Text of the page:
C.200 mya - K-T 65 mya: emergence of mammals, coexistence w/ dinosaurs

  1. Jul 5, 2014 #1
    The following summary is derived from my 2003 biology textbook:
    Biology: concepts and applications, 5th edition, by Cecie Starr, published by Brooks/Cole, Thomson Learning.

    (I took biology 101 in fall 2004. This is not homework, but rather for my self-study and interest.)

    Chapter 24, section 9 (a.k.a. Section 24.9): The Rise of Mammals: [paraphrased]

    Mammalia (mammals) take their name from their mammary glands. Females feed their young with milk. [Insert typical description of mammalia here... etcetera.]


    The description of therapsids and therians is brief, so I have to infer a lot. Perhaps someone in this forum will be kind enough to help correct me or fill out the holes in my profiles on these ancestors to mammalia, and mammalia.

    My questions are as follows:

    1. What can briefly be posted about divergence of therapids (ancestors to mammalia) from synapsids (small reptiles)?

    Exempli gratia:
    Did changes in allele frequency occur via (section 16.11: Genetic Drift) genetic drift, as opposed to bottleneck-and-founder effect?

    Did the speciation occur by (section 17.4 Patterns of Speciation) cladogenesis (id est: branched split, "with populations becoming genetically isolated and then diverging [...]") versus anagenesis (id est: "changes in allele frequencies and in morphology accumulate within an unbranched line of descent")?

    2. Did therians coexist with dinosaurs in an evolutionary near-plateau, videlicet, were the dinosaurs blocking further evolutionary adaptation of mammalia until K-T boundary, 65 million years ago?

    (Section 24.10: From Early Primates to Hominids)
    Could prosimians (earliest primates) have emerged earlier than 60 million years ago, but not for K-T boundary's timing to have brought the mass extinction, hence the eradication of the dinosaurs as an obstacle to mammalian evolution toward prosimians?

    3. Neurology: Limbic system versus cortex regions in synapsids (reptiles from whom therapsids diverged; see above quote ) brain → therapsids brains → therians (mammalia) brains

    a) When did the layers of paleo-cortex develop?​

    b) When did the additional individual layers of neo-cortex emerge?​
  2. jcsd
  3. Jul 6, 2014 #2

    Simon Bridge

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    You are actually asking for quite a lot of information - what efforts have you made to get it for yourself?
    What education level do you need this at?

    GCSE "blog" with links to New Sceintist and a pop-science book on evolution covering the ideas:

    College level lecture:

    Somewhat in between:

    But you are asking for a great deal of fine detail which simply may not be available, or may be based on speculation. i.e. we do not have genetic information so far back.

    Similarly - could prosimians have emerged earlier?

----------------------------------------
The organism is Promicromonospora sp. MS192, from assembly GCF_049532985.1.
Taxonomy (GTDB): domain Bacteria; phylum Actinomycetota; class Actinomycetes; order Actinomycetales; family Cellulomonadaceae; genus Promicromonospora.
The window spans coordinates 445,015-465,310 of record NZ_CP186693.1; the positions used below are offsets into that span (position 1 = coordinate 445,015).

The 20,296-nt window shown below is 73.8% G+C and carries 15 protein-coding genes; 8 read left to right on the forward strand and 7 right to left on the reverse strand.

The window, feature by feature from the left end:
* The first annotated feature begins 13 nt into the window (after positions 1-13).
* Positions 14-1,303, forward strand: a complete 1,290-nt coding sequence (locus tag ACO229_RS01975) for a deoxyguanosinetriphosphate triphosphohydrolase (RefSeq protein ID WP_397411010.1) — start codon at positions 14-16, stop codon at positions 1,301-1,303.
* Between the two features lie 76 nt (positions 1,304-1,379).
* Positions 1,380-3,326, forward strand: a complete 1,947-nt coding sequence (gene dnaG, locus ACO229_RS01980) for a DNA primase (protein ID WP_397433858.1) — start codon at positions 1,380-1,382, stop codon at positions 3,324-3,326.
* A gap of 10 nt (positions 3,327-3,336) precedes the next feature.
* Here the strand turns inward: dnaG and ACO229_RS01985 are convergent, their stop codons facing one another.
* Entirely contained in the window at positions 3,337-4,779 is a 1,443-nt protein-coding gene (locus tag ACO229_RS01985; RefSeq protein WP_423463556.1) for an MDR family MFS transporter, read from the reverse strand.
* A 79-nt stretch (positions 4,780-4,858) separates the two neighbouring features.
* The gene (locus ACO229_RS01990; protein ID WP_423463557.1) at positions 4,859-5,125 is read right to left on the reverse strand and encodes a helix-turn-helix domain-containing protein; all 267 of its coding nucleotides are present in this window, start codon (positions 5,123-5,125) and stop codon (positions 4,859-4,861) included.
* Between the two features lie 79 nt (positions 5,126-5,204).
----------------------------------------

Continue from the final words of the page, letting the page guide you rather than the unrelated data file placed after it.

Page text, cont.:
Nobody knows - that is pure speculation. If things were different - then anything could happen.
    This is not a useful inquiry.

    The evidence does not support an emergence of prosimians before the KT boundary.
    But it is likely that the ancestors of mammals existed before the KT boundary.

    Brain evolution is ongoing research - you seem to be asking about the "triune brain" model, which is not afaik mainstream, though it is still discussed as a basis for other comparative neuroanatomies. Although the models now are not as straight forward as your questions suggest, there is a tendancy to put the development of the basial ganglia at ab out 500my ago and the neo-cortex is thought to have been present with the earliest mammals we know of.

    Anyway - I think the links above will give you a stronger basis for asking this sort of question than the book you are using.
    Last edited: Jul 6, 2014
  4. Jul 7, 2014 #3
    The mammalian neocortex evolved out of the dorsal aspect of a pre-mammalian brain structure called the pallium. It initially evolved primarily to handle hierarchically more complex sensory discriminations that the dorsal thalamus and related limbic regions were getting overloaded with. That is why you see the 3 outer layers of the neocortex devoted t the reception of sensory afferents, while the deeper, more primitive layers are primarily output layers.

    It's important to note, though, that there were two main phases in neocortical evolution. The first is with what you can call pre-eutherian or pre-placental mammals, appeared about 200mya. These are the very primitive mammals, with only a few surviving species today such as the marsupials like the kangaroos, and monotremes like the platypus. What distinguishes these mammals is there conspicuous lack of a dedicated motor cortex. The primary sensory motor loop runs straight from the sensory dominated neocortex straight into the basal ganglia and then out to the motor effectors.